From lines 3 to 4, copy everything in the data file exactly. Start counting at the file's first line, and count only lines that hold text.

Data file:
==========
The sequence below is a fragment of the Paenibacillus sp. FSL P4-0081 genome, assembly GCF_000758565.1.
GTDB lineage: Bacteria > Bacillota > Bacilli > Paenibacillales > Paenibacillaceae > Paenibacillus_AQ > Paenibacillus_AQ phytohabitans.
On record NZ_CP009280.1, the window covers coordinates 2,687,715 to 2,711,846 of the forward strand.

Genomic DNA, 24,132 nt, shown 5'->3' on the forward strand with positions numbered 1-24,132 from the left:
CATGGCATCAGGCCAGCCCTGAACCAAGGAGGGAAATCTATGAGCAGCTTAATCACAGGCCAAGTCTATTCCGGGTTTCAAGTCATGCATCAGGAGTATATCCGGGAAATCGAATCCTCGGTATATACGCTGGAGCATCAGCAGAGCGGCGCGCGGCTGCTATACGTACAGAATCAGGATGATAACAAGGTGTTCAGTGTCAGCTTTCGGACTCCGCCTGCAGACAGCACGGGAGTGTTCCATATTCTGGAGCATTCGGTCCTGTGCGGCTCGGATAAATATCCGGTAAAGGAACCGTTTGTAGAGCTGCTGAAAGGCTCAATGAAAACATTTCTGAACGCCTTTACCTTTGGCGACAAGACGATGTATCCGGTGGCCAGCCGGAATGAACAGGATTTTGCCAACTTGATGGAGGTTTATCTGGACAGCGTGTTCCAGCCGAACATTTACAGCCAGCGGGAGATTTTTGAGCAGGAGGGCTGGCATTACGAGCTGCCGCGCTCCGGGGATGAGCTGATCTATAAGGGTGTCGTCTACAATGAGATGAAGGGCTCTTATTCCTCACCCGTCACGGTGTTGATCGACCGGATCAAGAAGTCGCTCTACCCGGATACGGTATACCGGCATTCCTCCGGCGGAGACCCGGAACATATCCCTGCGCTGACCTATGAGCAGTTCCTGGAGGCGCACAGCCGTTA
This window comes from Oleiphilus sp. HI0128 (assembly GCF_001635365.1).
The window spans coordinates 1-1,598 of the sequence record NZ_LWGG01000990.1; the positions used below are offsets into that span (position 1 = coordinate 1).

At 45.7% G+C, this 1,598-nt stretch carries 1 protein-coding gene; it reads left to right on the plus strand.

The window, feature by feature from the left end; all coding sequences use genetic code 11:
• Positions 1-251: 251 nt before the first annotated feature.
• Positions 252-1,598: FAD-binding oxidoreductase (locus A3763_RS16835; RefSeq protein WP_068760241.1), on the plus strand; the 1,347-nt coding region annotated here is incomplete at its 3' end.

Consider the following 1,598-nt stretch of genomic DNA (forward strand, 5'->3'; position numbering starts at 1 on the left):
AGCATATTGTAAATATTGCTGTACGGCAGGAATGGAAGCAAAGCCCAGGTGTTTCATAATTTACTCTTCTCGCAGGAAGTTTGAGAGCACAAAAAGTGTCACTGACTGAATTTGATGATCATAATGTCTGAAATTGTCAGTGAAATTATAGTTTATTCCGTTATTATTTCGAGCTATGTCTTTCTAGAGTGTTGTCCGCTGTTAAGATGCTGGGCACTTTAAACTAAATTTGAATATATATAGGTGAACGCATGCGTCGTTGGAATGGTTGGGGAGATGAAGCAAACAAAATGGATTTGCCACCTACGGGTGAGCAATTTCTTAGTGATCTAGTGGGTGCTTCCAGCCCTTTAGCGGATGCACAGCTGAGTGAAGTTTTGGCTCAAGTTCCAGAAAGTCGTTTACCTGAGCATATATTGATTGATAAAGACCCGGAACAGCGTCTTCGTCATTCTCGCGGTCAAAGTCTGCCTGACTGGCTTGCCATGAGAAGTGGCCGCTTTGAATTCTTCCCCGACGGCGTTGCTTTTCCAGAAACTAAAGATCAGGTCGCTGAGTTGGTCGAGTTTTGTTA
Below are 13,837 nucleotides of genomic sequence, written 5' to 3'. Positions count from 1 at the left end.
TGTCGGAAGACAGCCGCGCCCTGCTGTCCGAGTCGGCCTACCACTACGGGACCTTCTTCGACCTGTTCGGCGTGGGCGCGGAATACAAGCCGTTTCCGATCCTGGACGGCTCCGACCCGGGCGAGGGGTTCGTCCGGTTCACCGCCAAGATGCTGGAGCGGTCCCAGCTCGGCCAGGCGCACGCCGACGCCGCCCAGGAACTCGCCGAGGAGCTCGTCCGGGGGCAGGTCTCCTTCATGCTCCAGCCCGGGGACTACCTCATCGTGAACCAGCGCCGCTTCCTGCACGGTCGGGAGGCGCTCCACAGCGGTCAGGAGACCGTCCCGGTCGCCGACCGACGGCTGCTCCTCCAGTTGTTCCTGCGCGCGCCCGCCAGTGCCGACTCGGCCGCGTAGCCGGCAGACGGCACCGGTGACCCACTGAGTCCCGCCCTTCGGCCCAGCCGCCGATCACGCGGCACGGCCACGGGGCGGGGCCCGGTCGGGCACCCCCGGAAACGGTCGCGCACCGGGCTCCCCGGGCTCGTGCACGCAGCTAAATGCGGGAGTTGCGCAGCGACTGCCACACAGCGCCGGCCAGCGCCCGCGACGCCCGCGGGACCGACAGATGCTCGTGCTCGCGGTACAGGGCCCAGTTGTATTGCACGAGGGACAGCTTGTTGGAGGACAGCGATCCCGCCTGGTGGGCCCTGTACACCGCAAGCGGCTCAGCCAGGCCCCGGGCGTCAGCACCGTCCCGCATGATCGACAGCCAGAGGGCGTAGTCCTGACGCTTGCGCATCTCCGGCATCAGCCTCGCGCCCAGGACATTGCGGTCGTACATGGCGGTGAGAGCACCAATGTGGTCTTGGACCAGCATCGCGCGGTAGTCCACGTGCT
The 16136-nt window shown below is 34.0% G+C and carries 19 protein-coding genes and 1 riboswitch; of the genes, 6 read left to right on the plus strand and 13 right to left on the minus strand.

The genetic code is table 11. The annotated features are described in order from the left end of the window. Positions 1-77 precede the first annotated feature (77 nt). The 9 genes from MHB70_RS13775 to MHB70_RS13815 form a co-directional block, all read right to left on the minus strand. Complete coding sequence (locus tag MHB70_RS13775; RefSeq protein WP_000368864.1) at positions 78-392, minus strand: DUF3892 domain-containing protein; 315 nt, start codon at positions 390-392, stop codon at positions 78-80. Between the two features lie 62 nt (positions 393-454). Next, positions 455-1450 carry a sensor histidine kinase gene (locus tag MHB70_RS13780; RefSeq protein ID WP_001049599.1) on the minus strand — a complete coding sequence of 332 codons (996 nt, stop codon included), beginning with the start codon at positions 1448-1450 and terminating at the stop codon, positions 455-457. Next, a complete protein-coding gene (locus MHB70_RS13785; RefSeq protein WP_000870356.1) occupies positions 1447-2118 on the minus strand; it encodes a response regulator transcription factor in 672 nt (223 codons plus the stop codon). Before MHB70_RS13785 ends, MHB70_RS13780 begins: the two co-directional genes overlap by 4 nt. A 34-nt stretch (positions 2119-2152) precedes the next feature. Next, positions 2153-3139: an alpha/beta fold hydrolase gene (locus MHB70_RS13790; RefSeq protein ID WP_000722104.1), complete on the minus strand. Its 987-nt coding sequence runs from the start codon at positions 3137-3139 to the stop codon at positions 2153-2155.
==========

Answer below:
On record NZ_CP009280.1, the window covers coordinates 2,687,715 to 2,711,846 of the forward strand.

Genomic DNA, 24,132 nt, shown 5'->3' on the forward strand with positions numbered 1-24,132 from the left: